Throughout the campaign, the magazine attacked him. Now that he is president, the magazine still attacks. No grace period for him.
From January 31:
Trump’s Grand Strategic Train Wreck
Believe it or not, President Donald Trump has a grand strategy. According to some analysts, Trump’s endless streams of erratic and apparently improvisational ideas don’t add up to anything consistent or purposeful enough to call a grand strategy. We see it otherwise. Beneath all the rants, tweets, and noise there is actually a discernible pattern of thought — a Trumpian view of the world that goes back decades. Trump has put forward a clear vision to guide his administration’s foreign policy — albeit a dark and highly troubling one, riddled with tensions and vexing dilemmas.The editorial concluded:
As the Trump team realizes how intractable the contradictions are among the president’s various policy pronouncements, it may see the wisdom in backing off of some of the more problematic or dangerous ones. And the fact that there are so many profound disconnects between what Trump says and what is wise may create space for the president’s more sober advisors — such as James Mattis, John Kelly, Rex Tillerson, and Nikki Haley — to shift policy and even influence the president’s thinking. We can hope that this is the scenario that ultimately unfolds. But in the meantime, both the content and contradictions of Trump’s grand strategy make it seem likely that U.S. foreign policy and the international order are in for a rough ride.Two months later, Foreign Policy magazine -- not The Donald -- is the one seeing "the wisdom in backing off of some of the more problematic or dangerous" ideas.
Its headline on a column by Kori Schake on Monday read, "Trump Has a Strategy for Destroying the Islamic State — and It’s Working."
From Foreign Policy:
Trump Has a Strategy for Destroying the Islamic State — and It’s Working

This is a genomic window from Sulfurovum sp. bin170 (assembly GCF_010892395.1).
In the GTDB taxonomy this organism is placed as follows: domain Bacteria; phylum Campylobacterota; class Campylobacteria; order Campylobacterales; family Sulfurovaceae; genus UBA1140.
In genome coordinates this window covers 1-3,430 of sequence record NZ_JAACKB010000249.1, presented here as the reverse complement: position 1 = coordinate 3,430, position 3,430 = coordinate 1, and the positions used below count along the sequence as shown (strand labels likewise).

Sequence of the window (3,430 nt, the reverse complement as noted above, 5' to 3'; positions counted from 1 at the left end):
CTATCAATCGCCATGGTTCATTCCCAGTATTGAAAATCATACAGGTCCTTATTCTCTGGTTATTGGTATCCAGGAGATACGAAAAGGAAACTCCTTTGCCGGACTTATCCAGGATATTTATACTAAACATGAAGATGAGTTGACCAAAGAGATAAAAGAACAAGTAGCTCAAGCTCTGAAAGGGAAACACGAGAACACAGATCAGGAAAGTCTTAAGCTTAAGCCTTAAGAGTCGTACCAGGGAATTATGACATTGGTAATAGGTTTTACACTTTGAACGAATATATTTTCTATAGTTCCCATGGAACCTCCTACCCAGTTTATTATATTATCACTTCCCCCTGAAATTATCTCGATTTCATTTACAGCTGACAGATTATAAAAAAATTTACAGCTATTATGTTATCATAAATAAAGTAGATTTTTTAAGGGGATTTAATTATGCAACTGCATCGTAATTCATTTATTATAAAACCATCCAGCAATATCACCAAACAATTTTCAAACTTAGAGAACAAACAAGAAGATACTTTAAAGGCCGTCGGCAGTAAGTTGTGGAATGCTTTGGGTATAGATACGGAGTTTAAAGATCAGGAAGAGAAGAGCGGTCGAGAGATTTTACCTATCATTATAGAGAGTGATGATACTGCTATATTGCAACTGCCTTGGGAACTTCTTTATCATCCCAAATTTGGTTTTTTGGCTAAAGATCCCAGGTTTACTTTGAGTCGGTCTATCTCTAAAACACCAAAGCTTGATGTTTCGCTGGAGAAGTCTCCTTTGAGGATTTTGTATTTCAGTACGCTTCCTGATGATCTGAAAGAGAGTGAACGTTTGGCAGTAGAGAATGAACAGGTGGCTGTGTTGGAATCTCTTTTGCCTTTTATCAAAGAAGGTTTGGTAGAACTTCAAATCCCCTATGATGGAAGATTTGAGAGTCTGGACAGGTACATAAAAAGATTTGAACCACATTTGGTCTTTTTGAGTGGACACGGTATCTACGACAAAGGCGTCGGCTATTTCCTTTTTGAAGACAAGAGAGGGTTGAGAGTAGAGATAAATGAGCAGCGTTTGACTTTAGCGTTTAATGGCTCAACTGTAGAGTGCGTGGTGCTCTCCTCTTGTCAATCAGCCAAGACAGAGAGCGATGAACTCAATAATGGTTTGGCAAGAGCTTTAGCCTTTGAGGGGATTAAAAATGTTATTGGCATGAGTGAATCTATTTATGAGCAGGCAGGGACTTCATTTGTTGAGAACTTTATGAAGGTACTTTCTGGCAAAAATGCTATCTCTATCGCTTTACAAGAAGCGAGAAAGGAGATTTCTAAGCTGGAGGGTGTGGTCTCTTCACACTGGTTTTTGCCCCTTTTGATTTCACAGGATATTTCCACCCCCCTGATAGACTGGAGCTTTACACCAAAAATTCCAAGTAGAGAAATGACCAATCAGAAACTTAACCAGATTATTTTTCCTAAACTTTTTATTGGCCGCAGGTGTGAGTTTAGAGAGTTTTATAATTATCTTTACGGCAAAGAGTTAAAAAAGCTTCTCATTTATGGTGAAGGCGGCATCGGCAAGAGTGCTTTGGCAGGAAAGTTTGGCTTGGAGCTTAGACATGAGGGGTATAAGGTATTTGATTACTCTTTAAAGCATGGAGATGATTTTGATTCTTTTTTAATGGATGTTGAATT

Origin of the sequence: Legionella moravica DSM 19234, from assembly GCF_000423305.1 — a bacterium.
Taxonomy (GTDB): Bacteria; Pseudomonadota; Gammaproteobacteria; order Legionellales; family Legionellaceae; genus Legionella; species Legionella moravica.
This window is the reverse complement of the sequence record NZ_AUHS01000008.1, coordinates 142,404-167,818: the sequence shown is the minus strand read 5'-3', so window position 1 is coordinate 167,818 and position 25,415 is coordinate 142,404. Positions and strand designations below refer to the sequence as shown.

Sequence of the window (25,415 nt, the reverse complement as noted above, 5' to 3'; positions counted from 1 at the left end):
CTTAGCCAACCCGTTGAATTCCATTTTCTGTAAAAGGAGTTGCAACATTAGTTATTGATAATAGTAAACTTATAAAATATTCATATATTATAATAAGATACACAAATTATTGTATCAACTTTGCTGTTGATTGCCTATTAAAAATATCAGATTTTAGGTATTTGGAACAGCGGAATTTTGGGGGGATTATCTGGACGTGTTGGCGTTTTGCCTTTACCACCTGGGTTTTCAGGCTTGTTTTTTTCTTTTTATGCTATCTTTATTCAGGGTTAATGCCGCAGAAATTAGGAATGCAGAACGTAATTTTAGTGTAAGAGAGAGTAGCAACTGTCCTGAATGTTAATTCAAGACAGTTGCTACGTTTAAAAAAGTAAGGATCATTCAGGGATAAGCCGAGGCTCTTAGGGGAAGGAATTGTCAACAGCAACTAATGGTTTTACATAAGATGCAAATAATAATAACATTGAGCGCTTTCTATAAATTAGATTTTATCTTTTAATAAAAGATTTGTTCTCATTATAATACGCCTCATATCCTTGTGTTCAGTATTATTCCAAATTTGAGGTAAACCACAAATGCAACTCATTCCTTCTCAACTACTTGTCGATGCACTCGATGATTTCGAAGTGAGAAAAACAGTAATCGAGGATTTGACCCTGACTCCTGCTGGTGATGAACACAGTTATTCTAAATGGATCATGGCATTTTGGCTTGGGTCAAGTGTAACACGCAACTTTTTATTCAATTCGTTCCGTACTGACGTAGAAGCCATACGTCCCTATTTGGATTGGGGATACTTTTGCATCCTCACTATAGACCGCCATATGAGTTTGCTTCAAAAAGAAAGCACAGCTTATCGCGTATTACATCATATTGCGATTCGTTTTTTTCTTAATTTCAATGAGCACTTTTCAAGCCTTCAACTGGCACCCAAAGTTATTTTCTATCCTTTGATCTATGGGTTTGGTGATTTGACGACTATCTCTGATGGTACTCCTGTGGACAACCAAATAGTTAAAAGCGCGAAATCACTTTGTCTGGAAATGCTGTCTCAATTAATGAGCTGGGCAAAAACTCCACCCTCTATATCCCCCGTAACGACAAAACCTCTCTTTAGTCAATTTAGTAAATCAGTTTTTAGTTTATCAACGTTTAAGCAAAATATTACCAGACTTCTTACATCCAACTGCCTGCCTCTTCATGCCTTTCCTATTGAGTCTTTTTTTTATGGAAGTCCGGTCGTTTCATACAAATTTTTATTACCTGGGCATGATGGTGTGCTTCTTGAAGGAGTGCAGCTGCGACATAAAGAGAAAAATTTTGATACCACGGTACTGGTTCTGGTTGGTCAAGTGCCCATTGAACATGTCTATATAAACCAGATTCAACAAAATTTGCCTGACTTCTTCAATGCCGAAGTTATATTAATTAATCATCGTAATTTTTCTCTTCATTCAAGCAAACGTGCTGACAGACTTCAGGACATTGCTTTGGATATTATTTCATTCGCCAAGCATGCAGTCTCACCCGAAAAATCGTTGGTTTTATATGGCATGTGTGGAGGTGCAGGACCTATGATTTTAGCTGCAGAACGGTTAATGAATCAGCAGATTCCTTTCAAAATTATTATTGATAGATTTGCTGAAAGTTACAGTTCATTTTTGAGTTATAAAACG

Defeating the Islamic State was candidate Trump’s top national-security priority, one of the few policy issues on which he was consistent. While his claim to have a secret plan — and that keeping it secret was good strategy — was risible to national security experts, his policy goals were and are consistent.
American effort should focus on fighting the Islamic State. Regime change to push Bashar al-Assad out of power was not only a lesser objective, but counterproductive to a stable end-state for Syria that prevents terrorism and too costly given Russia and Iran’s support for the regime. Stability is to be prioritized over humanitarian relief or democracy promotion. Russia is to be palliated, their interests supported.
He proclaimed that “we are going to convey my top generals and give them a simple instruction. They will have 30 days to submit to the Oval Office a plan for soundly and quickly defeating ISIS.”
While strictly speaking that deadline has passed without apparent formal approval, the Departments of State and Defense have indeed been prioritizing defeating the Islamic State. Secretary of State Rex Tillerson made his first big international event the gathering of the coalition fighting the Islamic State, reinforcing the president’s twin messages that it is the administration’s top national-security priority, and that “the United States will increase our pressure on ISIS and al Qaeda and will work to establish interim zones of stability, through ceasefires, to allow refugees to return home.”
Secretary of Defense James Mattis met early with Middle Eastern partners and has taken a number of decisions that look to strengthen forces in the fight: increasing the number of American servicemen and women in Iraq and Syria, reinterpreting the advise-and-assist mission to put U.S. forces closer to the front, parachuting U.S. forces in to sever routes around Mosul, getting presidential approval for greater delegation of authority for operations, and further delegating that authority to commanders.The caption under a photo of a grouchy General Matis read: "It may be incremental, but it's coherent. And watch out, Iran."
No one who actually studied Trump should be surprised.
This is exactly how President Trump operates as a chief executive officer. He hires experts (architects, engineers, lawyers, and the like) and tells them what he wants, then lets them do their job.
If they fail, they are gone. No hard feelings. He did that with Corey Lewandowski. If they discredit him, they are gone. He did that with Paul Manafort. If they succeed, he finds another job for them. He did that with Kellyanne Conway.
I fully expect four or five Cabinet members to be gone by year's end. The media will say it is chaos and turmoil. Nope. It's how Trump operates.
He is Lincoln firing generals until he finds the right one.
President Trump seemed to find his the first time out. We shall see how long Mattis lasts.
"Trump the Establishment" is now on Kindle.
"Trump the Establishment" is also available in paperback.
This is the sequel to "Trump the Press," which covered the nomination. The original -- "Trump the Press" -- is available on Kindle, or in paperback on Amazon.
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